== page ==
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column: what works

Practical tools for your personal spiritual life from Phil Fox Rose.

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November 10th, 2011

What Works: Between acceptance and thirst

 
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We are told it is natural to thirst for fulfillment in aligning our life with God’s plan for us and to thirst for the kingdom of heaven on earth to be made manifest around us. So how is this compatible with the idea of accepting everything exactly as it is? This tension is expressed in the Serenity Prayer, which I’ve written about here before. In one line we ask for the courage to change what we can; in another the serenity to accept what we can’t. The prayer’s author then adds a request for the wisdom to know the difference. Well, that’s easier said than done, isn’t it?

Usually in this column, I at least take a stab at giving some advice. But here all I can do is acknowledge the tension. For myself, I focus on acceptance. Because that’s what I need to emphasize. Whether it’s my maleness, my intellectual temperament, my upbringing, the culture I live in, or something less easily label-able, I was primed in life to want to figure things out, fix them, have answers. So, balance is restored when I lean towards acceptance — when I stop trying to control things and just let them be — when I accept reality in the present moment exactly as it is.

Most of us, most of the time, need this side of the scale emphasized as a counterbalance to the modern world. Someone whose M.O. has always been inaction may need to emphasize willingness to change, though, to restore their balance.

I was primed in life to want to figure things out, fix them, have answers. So, balance is restored when I lean towards acceptance… But it’s not that simple, because I also have a history of standing at the crossroads of big life decisions and being frozen in fear, resulting in the “choice” of no action.

When working to embrace acceptance, it’s also useful to limit exposure to things we are powerless to change. This is why I have always advocated avoiding the news except in rare instances. It can be anxiety producing to be bombarded with problems you’re in no position to affect. Slacktivism might give the illusion of responding to issues, but I think deep down people know it’s just a way to feel like they’re doing something.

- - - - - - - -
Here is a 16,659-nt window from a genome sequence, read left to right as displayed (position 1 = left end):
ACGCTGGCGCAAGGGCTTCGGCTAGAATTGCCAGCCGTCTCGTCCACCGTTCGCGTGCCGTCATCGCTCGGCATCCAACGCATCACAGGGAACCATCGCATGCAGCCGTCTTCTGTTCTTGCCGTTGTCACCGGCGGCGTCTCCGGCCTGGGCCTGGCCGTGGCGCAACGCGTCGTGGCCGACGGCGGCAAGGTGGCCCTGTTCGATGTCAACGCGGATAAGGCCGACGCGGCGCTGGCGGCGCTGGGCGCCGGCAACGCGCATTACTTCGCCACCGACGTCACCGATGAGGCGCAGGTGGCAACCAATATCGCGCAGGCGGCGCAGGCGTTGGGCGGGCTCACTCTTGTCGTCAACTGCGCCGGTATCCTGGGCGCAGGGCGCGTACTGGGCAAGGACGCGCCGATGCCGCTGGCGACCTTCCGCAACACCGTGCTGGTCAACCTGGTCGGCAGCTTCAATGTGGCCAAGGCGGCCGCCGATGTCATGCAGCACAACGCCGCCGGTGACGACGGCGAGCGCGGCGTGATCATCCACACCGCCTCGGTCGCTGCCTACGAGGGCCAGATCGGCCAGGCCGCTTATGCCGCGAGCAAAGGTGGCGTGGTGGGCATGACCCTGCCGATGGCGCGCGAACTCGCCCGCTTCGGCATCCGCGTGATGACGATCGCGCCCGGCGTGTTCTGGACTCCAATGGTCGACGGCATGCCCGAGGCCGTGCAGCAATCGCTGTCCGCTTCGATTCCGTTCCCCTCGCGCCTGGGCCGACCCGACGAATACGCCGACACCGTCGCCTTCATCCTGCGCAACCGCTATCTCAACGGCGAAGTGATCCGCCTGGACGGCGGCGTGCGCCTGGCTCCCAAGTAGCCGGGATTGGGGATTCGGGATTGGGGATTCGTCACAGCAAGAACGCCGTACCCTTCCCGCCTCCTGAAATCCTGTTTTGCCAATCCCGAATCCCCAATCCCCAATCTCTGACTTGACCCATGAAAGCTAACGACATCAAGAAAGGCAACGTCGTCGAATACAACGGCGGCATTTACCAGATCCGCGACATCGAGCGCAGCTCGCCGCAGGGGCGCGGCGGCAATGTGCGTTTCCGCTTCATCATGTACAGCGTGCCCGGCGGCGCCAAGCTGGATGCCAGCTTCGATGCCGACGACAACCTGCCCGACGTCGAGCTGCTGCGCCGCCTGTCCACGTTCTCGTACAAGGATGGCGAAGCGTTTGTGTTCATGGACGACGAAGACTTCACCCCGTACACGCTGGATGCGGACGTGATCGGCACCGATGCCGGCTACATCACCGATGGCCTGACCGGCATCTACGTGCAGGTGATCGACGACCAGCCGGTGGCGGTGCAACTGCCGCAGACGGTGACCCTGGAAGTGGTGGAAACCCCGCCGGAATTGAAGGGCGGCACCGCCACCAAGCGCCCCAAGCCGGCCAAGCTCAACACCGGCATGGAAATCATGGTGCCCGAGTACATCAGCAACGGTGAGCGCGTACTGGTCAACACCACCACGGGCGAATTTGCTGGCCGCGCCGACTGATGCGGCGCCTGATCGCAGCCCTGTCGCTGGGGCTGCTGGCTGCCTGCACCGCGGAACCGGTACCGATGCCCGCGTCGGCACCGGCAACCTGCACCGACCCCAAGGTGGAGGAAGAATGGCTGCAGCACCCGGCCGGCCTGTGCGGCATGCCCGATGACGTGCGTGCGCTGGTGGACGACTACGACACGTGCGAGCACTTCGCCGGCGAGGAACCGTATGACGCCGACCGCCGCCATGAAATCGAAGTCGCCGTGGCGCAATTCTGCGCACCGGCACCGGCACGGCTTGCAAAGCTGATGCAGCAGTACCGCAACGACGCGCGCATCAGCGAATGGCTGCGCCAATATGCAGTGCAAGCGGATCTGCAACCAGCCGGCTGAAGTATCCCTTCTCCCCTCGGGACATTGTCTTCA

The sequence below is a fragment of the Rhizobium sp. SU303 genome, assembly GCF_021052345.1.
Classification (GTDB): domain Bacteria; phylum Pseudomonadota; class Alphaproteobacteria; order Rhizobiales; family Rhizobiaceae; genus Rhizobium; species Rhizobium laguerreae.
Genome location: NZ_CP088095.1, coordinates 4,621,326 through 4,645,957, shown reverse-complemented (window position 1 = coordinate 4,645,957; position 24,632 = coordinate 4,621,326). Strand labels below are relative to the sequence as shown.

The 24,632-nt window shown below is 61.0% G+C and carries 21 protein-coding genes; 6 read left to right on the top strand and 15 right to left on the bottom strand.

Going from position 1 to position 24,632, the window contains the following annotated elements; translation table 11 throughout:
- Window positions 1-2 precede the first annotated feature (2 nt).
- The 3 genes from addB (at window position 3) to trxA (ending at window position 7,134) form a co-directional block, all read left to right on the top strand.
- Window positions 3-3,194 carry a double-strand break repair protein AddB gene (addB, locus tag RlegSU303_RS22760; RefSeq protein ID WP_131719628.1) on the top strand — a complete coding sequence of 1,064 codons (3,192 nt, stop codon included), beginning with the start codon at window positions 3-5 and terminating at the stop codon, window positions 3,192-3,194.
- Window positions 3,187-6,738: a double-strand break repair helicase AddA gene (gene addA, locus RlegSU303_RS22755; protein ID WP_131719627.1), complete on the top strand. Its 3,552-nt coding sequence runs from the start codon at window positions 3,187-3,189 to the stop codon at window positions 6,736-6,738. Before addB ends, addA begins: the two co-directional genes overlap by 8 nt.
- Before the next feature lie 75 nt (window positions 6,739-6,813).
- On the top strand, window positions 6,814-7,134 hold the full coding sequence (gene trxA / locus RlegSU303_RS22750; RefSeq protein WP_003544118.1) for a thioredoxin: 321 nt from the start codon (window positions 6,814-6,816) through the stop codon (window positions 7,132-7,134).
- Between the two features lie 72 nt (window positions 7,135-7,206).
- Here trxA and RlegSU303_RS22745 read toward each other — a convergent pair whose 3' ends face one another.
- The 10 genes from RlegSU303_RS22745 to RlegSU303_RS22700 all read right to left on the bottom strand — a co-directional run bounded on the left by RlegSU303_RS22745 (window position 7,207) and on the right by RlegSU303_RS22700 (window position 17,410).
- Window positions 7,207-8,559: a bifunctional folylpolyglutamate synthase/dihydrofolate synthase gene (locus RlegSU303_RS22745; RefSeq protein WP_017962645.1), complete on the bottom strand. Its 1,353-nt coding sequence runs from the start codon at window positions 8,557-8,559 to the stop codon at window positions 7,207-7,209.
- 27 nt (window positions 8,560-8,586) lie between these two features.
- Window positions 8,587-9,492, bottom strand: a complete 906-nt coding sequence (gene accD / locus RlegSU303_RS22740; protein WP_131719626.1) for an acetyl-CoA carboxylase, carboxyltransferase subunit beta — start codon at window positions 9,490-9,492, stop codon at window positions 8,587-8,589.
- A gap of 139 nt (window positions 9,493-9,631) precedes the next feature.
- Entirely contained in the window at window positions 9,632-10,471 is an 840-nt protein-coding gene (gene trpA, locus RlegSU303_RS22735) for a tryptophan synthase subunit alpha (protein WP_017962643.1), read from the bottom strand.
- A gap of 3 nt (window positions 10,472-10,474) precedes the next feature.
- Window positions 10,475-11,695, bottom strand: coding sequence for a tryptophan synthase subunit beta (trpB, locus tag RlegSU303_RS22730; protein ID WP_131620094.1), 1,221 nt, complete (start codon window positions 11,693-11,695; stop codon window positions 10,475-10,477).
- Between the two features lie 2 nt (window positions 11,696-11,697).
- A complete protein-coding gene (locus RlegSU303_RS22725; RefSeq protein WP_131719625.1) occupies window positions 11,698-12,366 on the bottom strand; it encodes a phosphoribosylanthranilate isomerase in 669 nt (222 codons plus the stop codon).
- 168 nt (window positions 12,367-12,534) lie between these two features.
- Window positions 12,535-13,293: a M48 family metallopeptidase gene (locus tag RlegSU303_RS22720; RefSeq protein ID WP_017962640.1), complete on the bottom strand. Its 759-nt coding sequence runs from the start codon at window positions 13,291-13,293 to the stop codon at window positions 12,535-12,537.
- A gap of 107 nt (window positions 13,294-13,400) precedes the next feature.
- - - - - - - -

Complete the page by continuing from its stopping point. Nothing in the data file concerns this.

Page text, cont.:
I’m not saying to put your head in the sand or harden your heart. Jesus said, blessed are those who mourn and blessed are the peacemakers. It’s right that we should yearn for all the problems around us, in the society and in ourselves, to be healed and made perfect. We should take actions towards that goal where and when we can be effective. But that goal is not helped by watching the news or skimming the hate-filled political blogs and getting worked up about things.

But it’s not that simple, because I also have a history of standing at the crossroads of big life decisions and being frozen in fear, resulting in the “choice” of no action, which itself leads to some set of results. You’ve probably been there too. So, we can’t just sit comfortably in acceptance and never do anything. Sometimes, the courage to take decisive action is exactly what’s called for. And the dis-ease that stirs up inside when such an action is asking for our attention needs to be answered or it will get louder and louder. This is what Steve Jobs was talking about when he asked whether or not, first thing in the morning, you are looking forward to your day.

So, we live with the need for discernment between those things we can change and those we can’t. We seek help with that discernment in prayer, and through friends and spiritual advisors. We pray for God’s kingdom to come and will to be done on Earth today, knowing the reality is far from it. We take actions where we can and we embrace the imperfection. We live with the tension.

Originally published on November 10th, 2011.

 
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The Author : Phil Fox Rose
Phil Fox Rose is content manager of Busted Halo. He's a writer, editor and content lead based in New York and writes the On the Way blog at patheos.com. He is coordinator for the New York City chapter of Contemplative Outreach, helping promote centering prayer, which has been his contemplative practice for nearly 20 years. Phil has also been a political party leader, videographer, tech journalist, punk roadie, software designer, sheepherder, stockbroker and downtempo radio DJ. A common thread is the process of learning about stuff, figuring it out and then sharing that understanding with others. Follow Phil on Facebook here. Or on Twitter here. philfoxrose.com.
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  • Will

    this is a very thoughtful piece – thanks.

  • Greg

    Good article. I agree with you that we are so saturated with negative news 24hrs.It can take a negative toll on our mental and emotional health. I’am not suggesting that we become apathetic or un-informed but smaller exposure are accurate accounting would be helpful.

  • Catholic

    Very good article – thank you.

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